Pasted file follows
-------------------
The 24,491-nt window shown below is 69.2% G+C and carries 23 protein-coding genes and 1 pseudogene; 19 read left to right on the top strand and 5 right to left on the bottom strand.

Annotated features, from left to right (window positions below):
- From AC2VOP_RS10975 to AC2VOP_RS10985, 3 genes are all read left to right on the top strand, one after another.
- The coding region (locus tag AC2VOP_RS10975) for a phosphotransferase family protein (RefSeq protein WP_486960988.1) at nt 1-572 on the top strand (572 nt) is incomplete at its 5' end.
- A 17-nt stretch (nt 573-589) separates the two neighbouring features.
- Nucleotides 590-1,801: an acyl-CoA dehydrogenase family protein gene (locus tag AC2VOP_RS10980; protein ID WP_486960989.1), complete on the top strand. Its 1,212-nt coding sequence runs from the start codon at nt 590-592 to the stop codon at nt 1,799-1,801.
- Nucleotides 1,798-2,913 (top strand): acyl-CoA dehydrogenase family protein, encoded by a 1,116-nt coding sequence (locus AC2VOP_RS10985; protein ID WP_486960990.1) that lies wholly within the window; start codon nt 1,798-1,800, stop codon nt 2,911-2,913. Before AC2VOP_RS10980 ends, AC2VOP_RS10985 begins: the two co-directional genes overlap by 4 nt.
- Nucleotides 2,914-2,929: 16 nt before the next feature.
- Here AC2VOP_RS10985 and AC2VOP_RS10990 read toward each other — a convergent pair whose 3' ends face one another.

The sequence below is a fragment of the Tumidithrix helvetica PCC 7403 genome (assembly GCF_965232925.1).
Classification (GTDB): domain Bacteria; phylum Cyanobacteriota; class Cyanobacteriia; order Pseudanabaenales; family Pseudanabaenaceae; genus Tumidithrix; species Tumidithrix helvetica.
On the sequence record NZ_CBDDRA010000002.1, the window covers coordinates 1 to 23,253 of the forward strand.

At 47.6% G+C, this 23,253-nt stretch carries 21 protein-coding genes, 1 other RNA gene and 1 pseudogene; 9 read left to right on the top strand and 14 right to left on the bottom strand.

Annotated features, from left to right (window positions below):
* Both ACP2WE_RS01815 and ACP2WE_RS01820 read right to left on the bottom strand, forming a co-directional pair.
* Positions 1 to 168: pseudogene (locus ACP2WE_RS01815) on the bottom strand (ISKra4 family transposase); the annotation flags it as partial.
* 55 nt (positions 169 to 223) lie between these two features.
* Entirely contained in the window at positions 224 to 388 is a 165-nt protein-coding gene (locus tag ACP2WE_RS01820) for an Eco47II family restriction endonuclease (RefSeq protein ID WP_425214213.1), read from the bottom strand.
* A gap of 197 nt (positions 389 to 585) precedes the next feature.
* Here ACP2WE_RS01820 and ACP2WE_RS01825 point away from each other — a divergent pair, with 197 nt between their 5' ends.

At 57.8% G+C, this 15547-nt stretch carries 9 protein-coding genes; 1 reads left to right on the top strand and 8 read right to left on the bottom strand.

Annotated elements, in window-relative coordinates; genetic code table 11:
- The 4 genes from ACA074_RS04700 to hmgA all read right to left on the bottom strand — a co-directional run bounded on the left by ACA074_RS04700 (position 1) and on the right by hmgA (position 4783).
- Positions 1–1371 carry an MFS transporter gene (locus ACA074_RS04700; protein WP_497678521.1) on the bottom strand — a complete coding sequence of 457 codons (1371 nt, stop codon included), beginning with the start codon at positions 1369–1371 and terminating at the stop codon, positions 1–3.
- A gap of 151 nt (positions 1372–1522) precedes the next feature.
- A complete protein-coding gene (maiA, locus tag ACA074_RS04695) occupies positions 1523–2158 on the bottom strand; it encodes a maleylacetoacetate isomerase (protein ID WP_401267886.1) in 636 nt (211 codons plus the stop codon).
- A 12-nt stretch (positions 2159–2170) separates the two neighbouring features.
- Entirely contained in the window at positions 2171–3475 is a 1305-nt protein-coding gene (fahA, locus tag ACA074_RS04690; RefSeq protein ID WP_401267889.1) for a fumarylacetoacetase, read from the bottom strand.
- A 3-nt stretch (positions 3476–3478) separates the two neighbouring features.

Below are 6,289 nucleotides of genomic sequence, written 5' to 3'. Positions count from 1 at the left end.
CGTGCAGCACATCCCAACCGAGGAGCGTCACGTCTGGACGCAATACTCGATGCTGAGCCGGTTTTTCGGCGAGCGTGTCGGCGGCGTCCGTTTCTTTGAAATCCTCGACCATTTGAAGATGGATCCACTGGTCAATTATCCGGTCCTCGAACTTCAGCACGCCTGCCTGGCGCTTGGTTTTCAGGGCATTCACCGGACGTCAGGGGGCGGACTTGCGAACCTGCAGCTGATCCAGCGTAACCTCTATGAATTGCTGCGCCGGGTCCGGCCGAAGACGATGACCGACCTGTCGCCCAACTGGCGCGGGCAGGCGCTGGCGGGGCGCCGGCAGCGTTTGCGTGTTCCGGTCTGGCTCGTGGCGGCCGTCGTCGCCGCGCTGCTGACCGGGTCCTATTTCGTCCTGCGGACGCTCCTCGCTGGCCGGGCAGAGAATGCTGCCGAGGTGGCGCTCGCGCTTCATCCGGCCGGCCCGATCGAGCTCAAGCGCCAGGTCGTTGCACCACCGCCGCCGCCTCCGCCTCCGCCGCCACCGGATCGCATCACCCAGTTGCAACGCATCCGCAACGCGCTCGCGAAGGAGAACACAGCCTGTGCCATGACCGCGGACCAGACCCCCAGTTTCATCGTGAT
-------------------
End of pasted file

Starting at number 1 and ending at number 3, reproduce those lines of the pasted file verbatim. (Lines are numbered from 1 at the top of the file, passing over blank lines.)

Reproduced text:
The 24,491-nt window shown below is 69.2% G+C and carries 23 protein-coding genes and 1 pseudogene; 19 read left to right on the top strand and 5 right to left on the bottom strand.

Annotated features, from left to right (window positions below):
- From AC2VOP_RS10975 to AC2VOP_RS10985, 3 genes are all read left to right on the top strand, one after another.